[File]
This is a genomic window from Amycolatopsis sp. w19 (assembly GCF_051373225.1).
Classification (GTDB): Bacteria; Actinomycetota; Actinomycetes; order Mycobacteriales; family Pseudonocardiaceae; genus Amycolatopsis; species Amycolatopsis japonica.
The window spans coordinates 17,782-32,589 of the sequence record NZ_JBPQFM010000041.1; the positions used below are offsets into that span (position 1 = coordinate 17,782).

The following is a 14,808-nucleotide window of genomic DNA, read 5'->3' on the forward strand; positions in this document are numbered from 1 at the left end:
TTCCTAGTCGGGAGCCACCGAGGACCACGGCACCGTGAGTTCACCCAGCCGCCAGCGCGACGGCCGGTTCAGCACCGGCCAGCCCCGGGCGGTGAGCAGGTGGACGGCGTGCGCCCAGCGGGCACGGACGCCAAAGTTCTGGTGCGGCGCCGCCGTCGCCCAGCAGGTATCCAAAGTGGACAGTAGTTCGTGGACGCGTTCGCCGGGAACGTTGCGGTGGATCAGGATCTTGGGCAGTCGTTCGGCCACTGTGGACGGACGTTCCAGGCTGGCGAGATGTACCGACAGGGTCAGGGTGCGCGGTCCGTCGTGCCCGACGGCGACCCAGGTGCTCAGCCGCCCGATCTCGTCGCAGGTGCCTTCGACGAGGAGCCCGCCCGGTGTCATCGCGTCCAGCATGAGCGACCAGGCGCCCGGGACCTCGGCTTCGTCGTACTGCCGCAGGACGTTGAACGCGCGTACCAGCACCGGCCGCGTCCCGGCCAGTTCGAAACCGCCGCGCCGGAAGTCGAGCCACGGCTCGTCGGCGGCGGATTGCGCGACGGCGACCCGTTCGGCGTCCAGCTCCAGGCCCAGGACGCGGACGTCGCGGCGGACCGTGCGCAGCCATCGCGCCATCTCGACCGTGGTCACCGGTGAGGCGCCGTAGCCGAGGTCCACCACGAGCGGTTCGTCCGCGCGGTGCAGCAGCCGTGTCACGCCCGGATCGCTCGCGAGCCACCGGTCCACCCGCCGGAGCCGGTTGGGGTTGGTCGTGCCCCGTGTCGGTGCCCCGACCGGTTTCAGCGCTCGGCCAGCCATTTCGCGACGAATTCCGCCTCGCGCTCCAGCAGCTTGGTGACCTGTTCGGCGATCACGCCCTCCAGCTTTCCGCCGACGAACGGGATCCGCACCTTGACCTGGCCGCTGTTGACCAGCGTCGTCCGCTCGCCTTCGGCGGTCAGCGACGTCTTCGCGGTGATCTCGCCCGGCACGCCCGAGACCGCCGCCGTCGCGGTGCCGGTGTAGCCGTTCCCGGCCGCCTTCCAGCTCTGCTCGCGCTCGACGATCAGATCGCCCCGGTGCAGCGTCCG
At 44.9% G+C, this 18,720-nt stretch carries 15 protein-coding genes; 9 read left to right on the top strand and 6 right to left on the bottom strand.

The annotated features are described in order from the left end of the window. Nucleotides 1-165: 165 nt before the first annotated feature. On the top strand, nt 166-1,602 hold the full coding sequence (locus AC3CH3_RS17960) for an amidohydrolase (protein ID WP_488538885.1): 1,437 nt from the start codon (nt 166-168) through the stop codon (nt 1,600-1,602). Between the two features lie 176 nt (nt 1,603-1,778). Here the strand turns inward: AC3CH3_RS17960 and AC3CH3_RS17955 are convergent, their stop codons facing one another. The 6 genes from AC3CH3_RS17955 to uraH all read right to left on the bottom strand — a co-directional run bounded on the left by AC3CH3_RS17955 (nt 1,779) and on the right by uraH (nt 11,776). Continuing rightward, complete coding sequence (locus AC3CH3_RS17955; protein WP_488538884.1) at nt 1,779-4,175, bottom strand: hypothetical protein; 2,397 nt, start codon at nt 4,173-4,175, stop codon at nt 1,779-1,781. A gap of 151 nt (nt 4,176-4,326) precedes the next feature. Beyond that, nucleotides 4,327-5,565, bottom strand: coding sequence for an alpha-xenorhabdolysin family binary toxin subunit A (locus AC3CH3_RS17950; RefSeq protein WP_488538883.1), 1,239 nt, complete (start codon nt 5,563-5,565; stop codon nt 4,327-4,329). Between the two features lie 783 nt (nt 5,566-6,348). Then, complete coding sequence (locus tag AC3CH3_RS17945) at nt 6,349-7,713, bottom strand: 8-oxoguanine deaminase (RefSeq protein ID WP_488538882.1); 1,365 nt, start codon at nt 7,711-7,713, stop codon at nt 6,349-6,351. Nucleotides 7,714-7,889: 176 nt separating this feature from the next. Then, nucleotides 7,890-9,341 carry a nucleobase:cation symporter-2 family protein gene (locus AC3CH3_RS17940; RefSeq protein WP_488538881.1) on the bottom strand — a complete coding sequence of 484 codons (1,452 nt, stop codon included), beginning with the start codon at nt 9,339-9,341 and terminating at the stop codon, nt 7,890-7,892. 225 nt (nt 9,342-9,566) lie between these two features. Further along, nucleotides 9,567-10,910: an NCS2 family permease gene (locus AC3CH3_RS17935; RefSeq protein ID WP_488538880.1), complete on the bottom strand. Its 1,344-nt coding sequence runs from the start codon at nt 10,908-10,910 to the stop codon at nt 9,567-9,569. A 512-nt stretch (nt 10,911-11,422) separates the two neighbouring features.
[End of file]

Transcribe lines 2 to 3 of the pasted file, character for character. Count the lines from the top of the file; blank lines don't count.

Classification (GTDB): Bacteria; Actinomycetota; Actinomycetes; order Mycobacteriales; family Pseudonocardiaceae; genus Amycolatopsis; species Amycolatopsis japonica.
The window spans coordinates 17,782-32,589 of the sequence record NZ_JBPQFM010000041.1; the positions used below are offsets into that span (position 1 = coordinate 17,782).